In the early days of my career, trips to Topeka and Decatur to Monte Carlo and Geneva and everywhere in between, would have classified me as a road warrior. Way before GPS, I spent many a trip consulting my Rand McNally road map and picking my way through unknown cities and towns. Then there were the hotels – whether it was a Sheraton, Marriott or Holiday Inn, it didn’t matter as it was a disappointing blur of sameness, each offering the standard amenities and mediocre dining options. In the rare instance I could carve out some time in the day, I would go explore and see the sights, to try and get more of a local perspective. However as a young woman traveling alone, I erred on the side of caution and found myself more often than not, back in my hotel room working.
Well we’re not in Kansas anymore. Today, with spa-like toiletries, built-in hair dryers, flat screen TVs and pillow menus are now de rigueur; hotels looking to make their mark have had to look beyond the in-room experience. Looking to differentiate themselves from their competitors and engage the community, hotels have taken the lead in getting involved by looking beyond their core customer, out-of-town-guests, to in-town clientele. Programs (open to both guests and non-guests) ranging from running clubs and author readings to craft cocktails and art shows are designed to draw-in the locals and make the hotels seem more attractive to out-of-town guests. It’s a win-win; hotels get incremental revenue from the locals and out-of-towners feel more of a local vibe and have an opportunity to connect with residents. Man, I would have liked to have a few of those choices when I was traveling!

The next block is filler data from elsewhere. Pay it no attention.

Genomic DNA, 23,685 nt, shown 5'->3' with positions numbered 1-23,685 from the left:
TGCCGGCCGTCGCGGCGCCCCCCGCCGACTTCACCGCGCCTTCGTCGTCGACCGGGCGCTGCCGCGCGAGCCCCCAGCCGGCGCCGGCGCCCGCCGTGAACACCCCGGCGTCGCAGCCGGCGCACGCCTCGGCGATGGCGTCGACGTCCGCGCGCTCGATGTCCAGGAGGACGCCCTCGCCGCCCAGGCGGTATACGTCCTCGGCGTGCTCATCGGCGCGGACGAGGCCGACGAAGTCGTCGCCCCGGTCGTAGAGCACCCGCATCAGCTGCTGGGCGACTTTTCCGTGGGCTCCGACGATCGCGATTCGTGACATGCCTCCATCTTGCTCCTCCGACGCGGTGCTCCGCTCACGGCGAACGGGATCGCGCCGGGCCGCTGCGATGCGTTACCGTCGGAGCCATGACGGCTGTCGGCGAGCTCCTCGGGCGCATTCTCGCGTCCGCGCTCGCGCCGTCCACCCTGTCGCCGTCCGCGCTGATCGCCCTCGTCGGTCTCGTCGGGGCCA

In a recent New York Times article, David Loeb, senior hotel research analyst at Robert W. Baird & Company said, “The best advertisement for a hotel is the local community. “If you can get locals to have a good experience, however they spread that word, it’s a positive.”
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So how can that model translate to other industries and businesses large and small? Beyond pure philanthropic efforts, how can businesses connect with their local community to heighten brand awareness and set themselves apart from others? There are numerous ways to raise visibility within your home community and turn that audience into evangelists and brand ambassadors. I suggest a mix of marketing, advertising, public relations and events – here are several examples that come to mind:
- Host an event: Appeal to your target customer, even partner with a non-competing and/or complementary business to design an event to appeal to your target. A grand opening party is a no-brainer but holding monthly events keeps the buzz going beyond the honeymoon period. Make sure the guests leave with a freebie, and a bounce-back to return. Gather their contact information and encourage them to connect on social media.
- Sponsor an event: Sponsor a local 5K, a park cleanup or citywide picnic. Or even sponsor a local sports team. Take advantage of every publicity, social media and advertising avenue possible supporting that sponsorship.
- Donate and volunteer: Joining a committee, volunteering and donating all increase your and your business’ visibility and sets you apart from the field. Encourage (and compensate) your employees to do the same.
- Get out and say hi: On a regular basis, get out and visit other businesses in your area, stop by the local coffee shop and visit with the employees and customers, stop by the community center or Chamber of Commerce. A hello and handshake can go a long way in establishing a top-of-mind presence and can put you a step-ahead of the competition.
A Hello and a Handshake: The Importance of Community Connections